A striking feature of the Brexit camp’s narrative in the UK both before and after the 2016 referendum has been the repeated claim that leaving the EU is consistent with the lessons of history.
Such ‘lessons’ are popularly believed in the UK, but they fail to stand up to close examination.
First, there is the question of the UK’s geography. Advocates of Brexit echo a point made frequently by former French president, Charles de Gaulle, the UK is physically separated from continental Europe and is an island state that looks to America as much as it does Europe.
Britain is, of course, an island state but one that has been physically linked to France through the Channel Tunnel since 1994. Moreover, Britain is an island state with European neighbours.
Second, and not unrelated, it is claimed that Britain’s identity is global rather than European. Nostalgic memories of the British empire loom large here.
There is a clear longing in the speeches of prominent Brexiteers like former foreign secretary, Boris Johnson, and Liam Fox, the international trade secretary, to rekindle and deepen trade ties with Commonwealth nations to seamlessly replace those that it currently has with the EU.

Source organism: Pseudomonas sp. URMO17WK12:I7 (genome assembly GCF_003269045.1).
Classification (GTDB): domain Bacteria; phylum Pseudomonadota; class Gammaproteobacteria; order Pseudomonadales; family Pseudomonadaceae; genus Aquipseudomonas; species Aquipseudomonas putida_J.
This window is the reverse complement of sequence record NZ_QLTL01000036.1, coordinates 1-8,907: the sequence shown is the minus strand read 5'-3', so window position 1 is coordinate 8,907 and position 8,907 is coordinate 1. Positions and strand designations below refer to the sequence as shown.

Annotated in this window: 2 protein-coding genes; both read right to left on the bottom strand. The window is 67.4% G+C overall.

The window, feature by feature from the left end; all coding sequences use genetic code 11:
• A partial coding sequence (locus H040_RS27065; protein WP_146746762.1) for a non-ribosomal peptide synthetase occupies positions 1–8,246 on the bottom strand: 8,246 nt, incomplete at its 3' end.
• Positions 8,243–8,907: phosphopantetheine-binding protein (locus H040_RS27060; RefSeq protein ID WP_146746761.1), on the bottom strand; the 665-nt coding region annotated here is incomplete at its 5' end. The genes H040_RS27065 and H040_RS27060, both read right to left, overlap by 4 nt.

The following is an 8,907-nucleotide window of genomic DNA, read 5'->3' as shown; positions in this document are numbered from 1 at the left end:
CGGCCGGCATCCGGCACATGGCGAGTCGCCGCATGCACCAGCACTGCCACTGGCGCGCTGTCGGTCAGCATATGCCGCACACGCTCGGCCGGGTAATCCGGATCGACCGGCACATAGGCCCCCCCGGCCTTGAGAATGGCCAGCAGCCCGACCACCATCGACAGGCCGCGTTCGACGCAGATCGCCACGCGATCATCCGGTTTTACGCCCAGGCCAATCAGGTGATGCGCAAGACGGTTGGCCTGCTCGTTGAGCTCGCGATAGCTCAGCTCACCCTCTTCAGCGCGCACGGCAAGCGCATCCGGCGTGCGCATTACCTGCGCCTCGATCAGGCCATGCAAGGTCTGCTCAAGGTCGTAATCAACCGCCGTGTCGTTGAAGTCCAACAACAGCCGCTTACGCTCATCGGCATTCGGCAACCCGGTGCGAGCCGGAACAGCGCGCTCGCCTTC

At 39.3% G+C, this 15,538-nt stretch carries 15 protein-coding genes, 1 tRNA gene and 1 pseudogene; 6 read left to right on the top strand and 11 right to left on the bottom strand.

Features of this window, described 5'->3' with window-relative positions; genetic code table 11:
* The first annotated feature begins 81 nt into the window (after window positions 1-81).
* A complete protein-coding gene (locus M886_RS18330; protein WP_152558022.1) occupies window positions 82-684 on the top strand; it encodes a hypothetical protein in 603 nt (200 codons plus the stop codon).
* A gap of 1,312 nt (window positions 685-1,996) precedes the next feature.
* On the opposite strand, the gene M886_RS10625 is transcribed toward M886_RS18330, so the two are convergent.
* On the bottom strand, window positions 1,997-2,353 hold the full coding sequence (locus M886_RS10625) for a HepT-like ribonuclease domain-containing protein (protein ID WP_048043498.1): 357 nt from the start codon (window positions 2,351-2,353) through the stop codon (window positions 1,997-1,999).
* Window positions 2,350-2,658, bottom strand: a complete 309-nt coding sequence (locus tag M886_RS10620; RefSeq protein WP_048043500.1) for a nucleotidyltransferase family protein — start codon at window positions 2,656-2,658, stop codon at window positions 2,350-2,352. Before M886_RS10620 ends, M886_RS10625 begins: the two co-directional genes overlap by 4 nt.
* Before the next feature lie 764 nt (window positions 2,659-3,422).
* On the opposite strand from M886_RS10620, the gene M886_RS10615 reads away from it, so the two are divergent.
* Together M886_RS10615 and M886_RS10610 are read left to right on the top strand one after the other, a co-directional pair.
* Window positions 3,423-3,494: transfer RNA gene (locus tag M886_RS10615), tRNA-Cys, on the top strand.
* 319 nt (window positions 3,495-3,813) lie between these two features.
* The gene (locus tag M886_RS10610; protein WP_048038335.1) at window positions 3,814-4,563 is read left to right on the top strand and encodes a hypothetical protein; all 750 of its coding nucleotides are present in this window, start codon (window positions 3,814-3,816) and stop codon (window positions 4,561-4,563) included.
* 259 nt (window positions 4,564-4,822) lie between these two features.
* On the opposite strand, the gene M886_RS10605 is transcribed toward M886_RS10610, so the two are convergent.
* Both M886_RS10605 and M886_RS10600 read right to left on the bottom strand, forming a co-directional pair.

But there is little evidence that the 51 Commonwealth countries are eager to rally round the UK and forge new ties with London. For many of these countries the priority remains strengthening relations with the EU, the world’s second largest economy, and consolidating their own regional ties.
States like Canada are keen to protect the North American Free Trade Agreement; Australia and New Zealand are closely linked to the dynamic Asia-Pacific region; and the large, rapidly growing Indian economy finds limited attraction to a country with the market size of Britain.
While in Britain may feel nostalgic looking back to empire, many former colonies don’t share such happy memories.
Third, the Brexit camp has repeatedly emphasized that Britain’s experience during the Second World War made the country – in both in its fundamental nature and in its national interests – different from, and purportedly superior to, other EU member states.